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Festivals

Nearly all Thai festivals have a religious aspect. The most theatrical are generally Brahmin (Hindu) in origin, honouring elemental spirits and deities with ancient rites and ceremonial costumed parades. Buddhist celebrations usually revolve round the local temple, and while merit-making is a significant feature, a light-hearted atmosphere prevails, as the wat grounds are swamped with food and trinket vendors and makeshift stages are set up to show likay folk theatre, singing stars and beauty contests.

Many of the secular festivals (like the elephant roundups and the Bridge over the River Kwai spectacle) are outdoor local culture shows, geared specifically towards Thai and farang tourists. Others are thinly veiled but lively trade fairs held in provincial capitals to show off the local speciality, be it exquisite silk weaving or especially tasty rambutans.

Few of the dates for religious festivals are fixed, so check with TAT for specifics (wtourismthailand.org). The names of the most touristy celebrations are given here in English; the more low-key festivals are more usually known by their Thai name (ngan means “festival”). Some of the festivals below are designated as national holidays.

A festival calendar

January–March

Chinese New Year Nakhon Sawan (three days between mid-Jan and late Feb). In Nakhon Sawan, the new Chinese year is welcomed in with particularly exuberant parades of dragons and lion dancers, Chinese opera performances, an international lion-dance competition and a fireworks display. Also celebrated in Chinatowns across the country, especially in Bangkok and Phuket.
Flower Festival Chiang Mai (usually first weekend in Feb). Enormous floral sculptures are paraded through the streets.
Makha Puja Nationwide (particularly Wat Benjamabophit in Bangkok, Wat Phra That Doi Suthep in Chiang Mai and Wat Mahathat in Nakhon Si Thammarat; Feb full-moon day). A day of merit-making marks the occasion when 1250 disciples gathered spontaneously to hear the Buddha preach, and culminates with a candlelit procession round the local temple’s bot.
Ngan Phrabat Phra Phutthabat, near Lopburi (early Feb and early March). Pilgrimages to the Holy Footprint attract food and handicraft vendors and travelling players. For more information, see Ban Vichayen.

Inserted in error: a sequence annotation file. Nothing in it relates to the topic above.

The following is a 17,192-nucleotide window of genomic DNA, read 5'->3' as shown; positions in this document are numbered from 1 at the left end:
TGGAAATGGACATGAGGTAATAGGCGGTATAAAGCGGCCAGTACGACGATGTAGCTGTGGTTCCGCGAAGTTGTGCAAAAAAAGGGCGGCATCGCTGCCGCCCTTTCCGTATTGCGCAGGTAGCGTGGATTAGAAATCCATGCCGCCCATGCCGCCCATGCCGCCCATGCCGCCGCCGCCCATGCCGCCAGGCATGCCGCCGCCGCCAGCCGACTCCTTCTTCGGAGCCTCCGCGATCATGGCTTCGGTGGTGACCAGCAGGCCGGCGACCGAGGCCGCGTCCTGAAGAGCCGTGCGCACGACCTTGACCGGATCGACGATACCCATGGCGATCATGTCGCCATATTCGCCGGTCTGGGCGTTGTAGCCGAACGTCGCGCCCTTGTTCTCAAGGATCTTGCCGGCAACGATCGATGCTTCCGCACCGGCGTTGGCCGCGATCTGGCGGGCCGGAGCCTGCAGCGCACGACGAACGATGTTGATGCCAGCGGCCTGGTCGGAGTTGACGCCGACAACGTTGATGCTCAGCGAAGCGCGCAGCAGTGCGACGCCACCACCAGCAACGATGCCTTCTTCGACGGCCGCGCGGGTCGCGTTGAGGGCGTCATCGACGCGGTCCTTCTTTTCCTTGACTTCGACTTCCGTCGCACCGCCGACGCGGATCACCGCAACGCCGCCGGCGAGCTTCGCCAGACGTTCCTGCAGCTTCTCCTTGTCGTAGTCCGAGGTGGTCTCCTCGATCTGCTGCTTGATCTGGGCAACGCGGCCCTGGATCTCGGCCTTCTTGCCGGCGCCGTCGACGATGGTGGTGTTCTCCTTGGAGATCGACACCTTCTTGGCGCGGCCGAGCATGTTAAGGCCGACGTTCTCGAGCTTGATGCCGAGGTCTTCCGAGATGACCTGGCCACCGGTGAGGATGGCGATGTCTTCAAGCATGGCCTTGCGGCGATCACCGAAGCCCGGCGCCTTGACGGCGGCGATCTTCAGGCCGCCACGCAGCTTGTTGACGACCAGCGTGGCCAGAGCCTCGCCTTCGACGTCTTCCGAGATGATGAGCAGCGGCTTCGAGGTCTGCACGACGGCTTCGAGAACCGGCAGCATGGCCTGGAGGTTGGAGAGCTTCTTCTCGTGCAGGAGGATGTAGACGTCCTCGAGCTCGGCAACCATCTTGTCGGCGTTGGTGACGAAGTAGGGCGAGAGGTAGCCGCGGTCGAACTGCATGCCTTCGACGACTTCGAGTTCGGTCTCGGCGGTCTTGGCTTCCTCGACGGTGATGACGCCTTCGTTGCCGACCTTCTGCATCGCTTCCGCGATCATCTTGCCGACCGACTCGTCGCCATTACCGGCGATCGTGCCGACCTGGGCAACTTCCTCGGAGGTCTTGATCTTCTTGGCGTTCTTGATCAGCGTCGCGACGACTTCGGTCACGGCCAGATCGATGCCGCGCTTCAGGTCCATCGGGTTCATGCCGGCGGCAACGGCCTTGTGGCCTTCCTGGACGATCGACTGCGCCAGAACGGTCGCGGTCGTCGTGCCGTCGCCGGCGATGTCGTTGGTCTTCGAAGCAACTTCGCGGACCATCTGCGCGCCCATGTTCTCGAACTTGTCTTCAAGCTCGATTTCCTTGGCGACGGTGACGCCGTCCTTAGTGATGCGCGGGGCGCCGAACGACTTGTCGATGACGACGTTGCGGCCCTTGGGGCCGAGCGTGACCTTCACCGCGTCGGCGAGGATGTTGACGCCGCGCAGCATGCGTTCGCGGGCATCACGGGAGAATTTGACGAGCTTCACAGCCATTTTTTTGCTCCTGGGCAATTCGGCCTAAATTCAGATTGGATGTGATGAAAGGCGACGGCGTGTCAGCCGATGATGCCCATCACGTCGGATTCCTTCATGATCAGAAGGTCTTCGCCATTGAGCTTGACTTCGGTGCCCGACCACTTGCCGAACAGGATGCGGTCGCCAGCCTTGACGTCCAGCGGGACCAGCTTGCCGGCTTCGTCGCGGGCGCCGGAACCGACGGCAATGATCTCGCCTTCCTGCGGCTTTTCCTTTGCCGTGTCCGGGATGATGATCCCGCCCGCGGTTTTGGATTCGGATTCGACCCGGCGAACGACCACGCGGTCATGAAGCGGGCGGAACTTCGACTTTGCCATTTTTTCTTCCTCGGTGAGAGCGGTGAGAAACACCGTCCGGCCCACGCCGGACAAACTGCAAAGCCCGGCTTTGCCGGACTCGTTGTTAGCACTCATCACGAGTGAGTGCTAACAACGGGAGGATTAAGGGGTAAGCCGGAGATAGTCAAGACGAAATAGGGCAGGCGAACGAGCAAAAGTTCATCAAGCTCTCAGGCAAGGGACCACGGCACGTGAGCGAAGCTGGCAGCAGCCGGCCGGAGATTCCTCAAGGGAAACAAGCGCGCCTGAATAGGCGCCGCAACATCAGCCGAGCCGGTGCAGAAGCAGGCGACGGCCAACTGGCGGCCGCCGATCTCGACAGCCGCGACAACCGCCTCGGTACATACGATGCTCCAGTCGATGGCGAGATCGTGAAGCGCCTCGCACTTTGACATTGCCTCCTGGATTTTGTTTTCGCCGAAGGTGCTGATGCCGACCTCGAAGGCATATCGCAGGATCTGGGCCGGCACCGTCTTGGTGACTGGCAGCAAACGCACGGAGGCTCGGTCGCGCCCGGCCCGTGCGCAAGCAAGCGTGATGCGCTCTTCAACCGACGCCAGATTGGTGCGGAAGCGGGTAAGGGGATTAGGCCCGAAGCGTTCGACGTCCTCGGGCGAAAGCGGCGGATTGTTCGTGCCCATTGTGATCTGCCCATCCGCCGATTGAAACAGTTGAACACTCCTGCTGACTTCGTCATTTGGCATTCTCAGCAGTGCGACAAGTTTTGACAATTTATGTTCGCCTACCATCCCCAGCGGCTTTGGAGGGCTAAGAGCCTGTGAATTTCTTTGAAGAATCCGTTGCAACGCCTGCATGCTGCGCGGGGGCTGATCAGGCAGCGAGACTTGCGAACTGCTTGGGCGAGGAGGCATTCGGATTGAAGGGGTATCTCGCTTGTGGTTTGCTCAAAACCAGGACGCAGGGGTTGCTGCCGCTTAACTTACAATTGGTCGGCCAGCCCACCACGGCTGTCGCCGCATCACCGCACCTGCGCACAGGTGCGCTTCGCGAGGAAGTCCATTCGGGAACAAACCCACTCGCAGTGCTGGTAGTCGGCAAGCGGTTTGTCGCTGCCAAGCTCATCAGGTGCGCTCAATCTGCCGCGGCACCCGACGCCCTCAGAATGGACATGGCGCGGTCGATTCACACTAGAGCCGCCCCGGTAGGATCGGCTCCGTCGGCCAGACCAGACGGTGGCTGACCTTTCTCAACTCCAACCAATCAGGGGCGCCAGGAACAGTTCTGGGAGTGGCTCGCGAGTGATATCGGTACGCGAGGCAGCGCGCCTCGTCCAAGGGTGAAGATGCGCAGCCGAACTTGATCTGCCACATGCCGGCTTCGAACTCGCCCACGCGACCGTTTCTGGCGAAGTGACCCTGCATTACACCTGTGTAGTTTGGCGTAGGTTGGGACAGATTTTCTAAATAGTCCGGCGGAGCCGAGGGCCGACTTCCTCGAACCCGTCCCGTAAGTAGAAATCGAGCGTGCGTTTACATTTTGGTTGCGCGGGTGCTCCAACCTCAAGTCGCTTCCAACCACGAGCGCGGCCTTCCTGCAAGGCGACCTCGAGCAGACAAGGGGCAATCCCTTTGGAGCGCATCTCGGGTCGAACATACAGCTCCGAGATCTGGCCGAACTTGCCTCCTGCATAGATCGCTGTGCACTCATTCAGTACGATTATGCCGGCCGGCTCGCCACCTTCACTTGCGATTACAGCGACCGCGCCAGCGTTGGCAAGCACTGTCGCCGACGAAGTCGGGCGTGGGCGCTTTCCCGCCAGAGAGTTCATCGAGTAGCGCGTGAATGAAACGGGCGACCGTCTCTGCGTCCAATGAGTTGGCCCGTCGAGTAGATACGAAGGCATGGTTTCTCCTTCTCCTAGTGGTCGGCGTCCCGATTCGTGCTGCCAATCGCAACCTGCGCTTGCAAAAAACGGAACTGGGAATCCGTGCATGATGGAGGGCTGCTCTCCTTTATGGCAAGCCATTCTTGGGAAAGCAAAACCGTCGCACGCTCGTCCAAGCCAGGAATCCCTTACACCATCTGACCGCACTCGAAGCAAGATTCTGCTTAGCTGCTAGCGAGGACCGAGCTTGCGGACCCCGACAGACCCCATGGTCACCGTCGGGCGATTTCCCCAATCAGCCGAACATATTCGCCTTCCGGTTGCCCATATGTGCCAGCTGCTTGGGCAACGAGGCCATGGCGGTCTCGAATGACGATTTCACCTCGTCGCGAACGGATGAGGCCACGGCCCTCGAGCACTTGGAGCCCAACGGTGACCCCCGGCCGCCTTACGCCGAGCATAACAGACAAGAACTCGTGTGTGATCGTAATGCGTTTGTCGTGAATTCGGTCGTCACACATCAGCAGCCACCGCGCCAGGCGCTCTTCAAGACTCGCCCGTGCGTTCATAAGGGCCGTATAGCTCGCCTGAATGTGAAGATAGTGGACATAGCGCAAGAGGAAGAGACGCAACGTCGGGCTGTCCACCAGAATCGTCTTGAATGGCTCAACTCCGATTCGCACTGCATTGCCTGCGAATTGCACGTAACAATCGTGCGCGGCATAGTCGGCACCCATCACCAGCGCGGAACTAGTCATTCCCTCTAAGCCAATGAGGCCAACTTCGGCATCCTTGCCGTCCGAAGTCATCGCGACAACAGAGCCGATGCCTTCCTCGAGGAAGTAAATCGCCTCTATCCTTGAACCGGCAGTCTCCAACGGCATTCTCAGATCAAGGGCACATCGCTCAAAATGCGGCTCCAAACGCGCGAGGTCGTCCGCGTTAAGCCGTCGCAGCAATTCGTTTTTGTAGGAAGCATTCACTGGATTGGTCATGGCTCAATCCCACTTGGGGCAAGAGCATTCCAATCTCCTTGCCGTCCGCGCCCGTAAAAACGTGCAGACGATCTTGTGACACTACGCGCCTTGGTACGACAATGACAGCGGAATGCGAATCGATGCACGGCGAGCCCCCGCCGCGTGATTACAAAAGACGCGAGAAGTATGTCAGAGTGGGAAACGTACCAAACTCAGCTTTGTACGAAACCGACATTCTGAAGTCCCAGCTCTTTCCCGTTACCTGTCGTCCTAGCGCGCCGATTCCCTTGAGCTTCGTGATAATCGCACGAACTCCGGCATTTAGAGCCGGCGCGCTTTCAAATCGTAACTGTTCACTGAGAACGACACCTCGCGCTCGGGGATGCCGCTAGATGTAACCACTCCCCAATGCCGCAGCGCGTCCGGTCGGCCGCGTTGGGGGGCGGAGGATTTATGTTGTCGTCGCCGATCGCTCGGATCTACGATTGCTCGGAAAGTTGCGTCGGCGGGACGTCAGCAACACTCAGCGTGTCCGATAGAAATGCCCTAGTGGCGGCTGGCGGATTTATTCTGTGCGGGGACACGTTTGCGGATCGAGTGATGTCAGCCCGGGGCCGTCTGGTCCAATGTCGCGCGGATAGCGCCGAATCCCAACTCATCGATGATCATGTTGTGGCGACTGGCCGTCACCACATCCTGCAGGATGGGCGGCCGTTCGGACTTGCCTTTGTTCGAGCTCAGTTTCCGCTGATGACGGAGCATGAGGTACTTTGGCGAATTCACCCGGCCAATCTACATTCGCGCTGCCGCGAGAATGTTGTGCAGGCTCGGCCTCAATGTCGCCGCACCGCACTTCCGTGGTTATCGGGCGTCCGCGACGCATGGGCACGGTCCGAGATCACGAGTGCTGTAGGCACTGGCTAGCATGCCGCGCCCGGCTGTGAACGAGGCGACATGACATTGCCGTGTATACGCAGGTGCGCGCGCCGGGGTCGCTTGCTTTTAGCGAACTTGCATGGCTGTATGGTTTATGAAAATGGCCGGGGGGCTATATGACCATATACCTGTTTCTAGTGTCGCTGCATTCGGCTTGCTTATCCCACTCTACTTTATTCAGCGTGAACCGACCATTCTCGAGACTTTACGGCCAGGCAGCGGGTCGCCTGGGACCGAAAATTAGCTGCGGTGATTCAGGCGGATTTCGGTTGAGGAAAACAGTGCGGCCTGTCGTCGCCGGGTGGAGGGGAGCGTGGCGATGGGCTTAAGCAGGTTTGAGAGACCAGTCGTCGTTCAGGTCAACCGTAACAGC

King Narai Reign Fair Lopburi (Feb). Costumed processions and a son et lumière show at Narai’s palace.
Ngan Phra That Phanom That Phanom (Feb). Thousands come to pay homage at the holiest shrine in Isaan, which houses relics of the Buddha.
Kite fights and flying contests Nationwide (particularly Sanam Luang, Bangkok; late Feb to mid-April).

April and May

Poy Sang Long Mae Hong Son and Chiang Mai (early April). Young Thai Yai boys precede their ordination into monkhood by parading the streets in floral headdresses and festive garb.
Songkhran Nationwide (particularly Chiang Mai, and Bangkok’s Thanon Khao San; usually April 13–15). The most exuberant of the national festivals welcomes the Thai New Year with massive waterfights, sandcastle building in temple compounds and the inevitable parades and “Miss Songkhran” beauty contests. For more information, see Chiang Mai festivals.
Ngan Phanom Rung Prasat Hin Khao Phanom Rung (usually April). The three-day period when the sunrise is perfectly aligned through fifteen doorways at these magnificent eleventh-century Khmer ruins is celebrated with daytime processions and nightly son et lumière.
Visakha Puja Nationwide (particularly Bangkok’s Wat Benjamabophit, Wat Phra That Doi Suthep in Chiang Mai and Nakhon Si Thammarat’s Wat Mahathat; May full-moon day). The holiest day of the Buddhist year, commemorating the birth, enlightenment and death of the Buddha all in one go; the most public and photogenic part is the candlelit evening procession around the wat.
Raek Na Sanam Luang, Bangkok (early May). The royal ploughing ceremony to mark the beginning of the rice-planting season; ceremonially clad Brahmin leaders parade sacred oxen and the royal plough, and interpret omens to forecast the year’s rice yield.